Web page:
Consolidation of retail
Remember all of the electronic stores we had 10 years ago? Now it seems we just have Best Buy and Apple stores, but these days we can purchase these items online. The competition and efficiency in the online marketplace keeps productivity up and prices low.
Alternative energy and oil inventories
Oil inventories are the highest in decades, and more alternative sources of energy are coming online. The price of energy should remain relatively stable for the foreseeable future.
The lack of adequate regulation of mortgages and on Wall Street in the previous decade led to people buying and losing homes they couldn’t afford and a financial crash from which we are still recovering. Regulation can be a burden to small business, destroy initiative and hold businesses back from reaching their true potential.
But much of the proposed regulation benefits the consumer and provides some protection against another near collapse. Slower and more cautious economic growth leads to more careful, solid and sustainable growth.
Entitlement issues can be resolved
This is one of the more difficult issues to get resolved, but I’m confident that the short-term problems with Medicare can be resolved in the next couple of years. The likely solution is to push the problems out another generation or two, but it might provide the time necessary for a more permanent solution.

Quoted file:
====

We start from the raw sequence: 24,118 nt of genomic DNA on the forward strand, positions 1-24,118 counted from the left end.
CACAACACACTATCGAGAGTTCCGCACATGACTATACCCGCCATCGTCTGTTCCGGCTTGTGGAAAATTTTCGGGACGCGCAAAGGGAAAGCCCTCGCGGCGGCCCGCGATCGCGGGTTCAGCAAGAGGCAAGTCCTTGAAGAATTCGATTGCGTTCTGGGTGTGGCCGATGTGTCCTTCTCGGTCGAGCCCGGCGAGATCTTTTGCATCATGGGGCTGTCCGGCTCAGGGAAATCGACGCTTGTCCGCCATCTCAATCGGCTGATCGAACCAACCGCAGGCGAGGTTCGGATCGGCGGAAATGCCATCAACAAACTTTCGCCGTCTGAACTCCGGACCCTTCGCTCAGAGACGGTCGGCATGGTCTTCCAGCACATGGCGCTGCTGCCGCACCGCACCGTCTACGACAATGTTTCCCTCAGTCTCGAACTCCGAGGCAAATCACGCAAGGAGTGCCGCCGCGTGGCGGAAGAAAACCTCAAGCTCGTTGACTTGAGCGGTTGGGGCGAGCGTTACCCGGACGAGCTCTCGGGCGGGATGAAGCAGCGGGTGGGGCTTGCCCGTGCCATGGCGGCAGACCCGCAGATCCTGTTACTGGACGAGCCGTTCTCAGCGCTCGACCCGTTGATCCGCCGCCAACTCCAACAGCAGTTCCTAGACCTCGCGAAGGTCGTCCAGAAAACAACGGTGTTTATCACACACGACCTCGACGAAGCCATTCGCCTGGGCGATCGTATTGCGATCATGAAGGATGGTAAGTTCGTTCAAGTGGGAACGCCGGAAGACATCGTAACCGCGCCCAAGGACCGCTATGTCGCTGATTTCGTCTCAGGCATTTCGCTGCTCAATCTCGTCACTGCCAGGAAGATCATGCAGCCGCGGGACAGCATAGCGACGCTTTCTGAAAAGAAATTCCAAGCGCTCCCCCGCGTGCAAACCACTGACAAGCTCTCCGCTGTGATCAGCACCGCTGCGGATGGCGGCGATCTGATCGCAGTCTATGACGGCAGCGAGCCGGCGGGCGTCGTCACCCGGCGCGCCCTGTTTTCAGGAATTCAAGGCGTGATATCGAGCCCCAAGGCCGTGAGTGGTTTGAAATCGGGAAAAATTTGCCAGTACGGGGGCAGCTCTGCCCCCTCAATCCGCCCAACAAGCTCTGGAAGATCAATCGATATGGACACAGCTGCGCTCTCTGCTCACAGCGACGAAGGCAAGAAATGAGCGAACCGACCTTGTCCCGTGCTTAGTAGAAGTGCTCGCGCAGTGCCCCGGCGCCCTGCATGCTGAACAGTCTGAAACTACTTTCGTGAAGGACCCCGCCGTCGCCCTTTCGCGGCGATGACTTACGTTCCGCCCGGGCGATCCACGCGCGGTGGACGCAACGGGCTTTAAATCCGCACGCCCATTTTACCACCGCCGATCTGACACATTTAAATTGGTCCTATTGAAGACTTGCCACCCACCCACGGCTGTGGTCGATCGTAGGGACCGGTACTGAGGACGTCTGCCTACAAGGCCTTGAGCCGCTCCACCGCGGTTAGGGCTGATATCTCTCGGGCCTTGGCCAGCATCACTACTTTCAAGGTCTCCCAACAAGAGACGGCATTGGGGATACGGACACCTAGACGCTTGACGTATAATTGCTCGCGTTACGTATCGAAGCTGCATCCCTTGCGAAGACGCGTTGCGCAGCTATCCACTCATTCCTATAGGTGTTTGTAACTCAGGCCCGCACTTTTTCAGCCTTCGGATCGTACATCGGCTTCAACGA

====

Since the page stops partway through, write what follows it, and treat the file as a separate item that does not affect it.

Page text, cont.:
Right now, there is a glut of housing left over from the boom, but housing starts are nowhere near the projected demand. A housing shortage is likely in the next 24 months.
Low interest rates
The Federal Reserve has no intention of increasing interest rates for the next year or two. This keeps borrowing costs low for consumers and businesses. To stimulate the economy, the Fed aims to keep interest rates low through mid-2015 by pumping $85 billion into the economy each month. This is why rates for a 30-year mortgage are close to record lows.
U.S. involvement in Afghanistan ends soon
Most of our troops leave Afghanistan in 2014, saving taxpayers billions of dollars. The cost is expected to be over $88 billion in 2013. But we also need to find employment for the soldiers when they return.
What are some signs that a boom is starting?
Look for unemployment dropping below 6%, real gross domestic product increasing to 4%, interest rates starting to rise, and housing starts breaking above an annualized rate of 1,200,000. Once we see that, we can finally say goodbye to the slow recovery from the financial crisis.
I’ve painted a pretty rosy picture. But short of an unforeseen natural disaster, or our involvement in another war, I’m confident that things can improve.
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Russell Francis, CFP, CPA, is the owner of Portland Fixed Income Specialists in Beaverton, Ore. His website is http://www.pdxfis.com.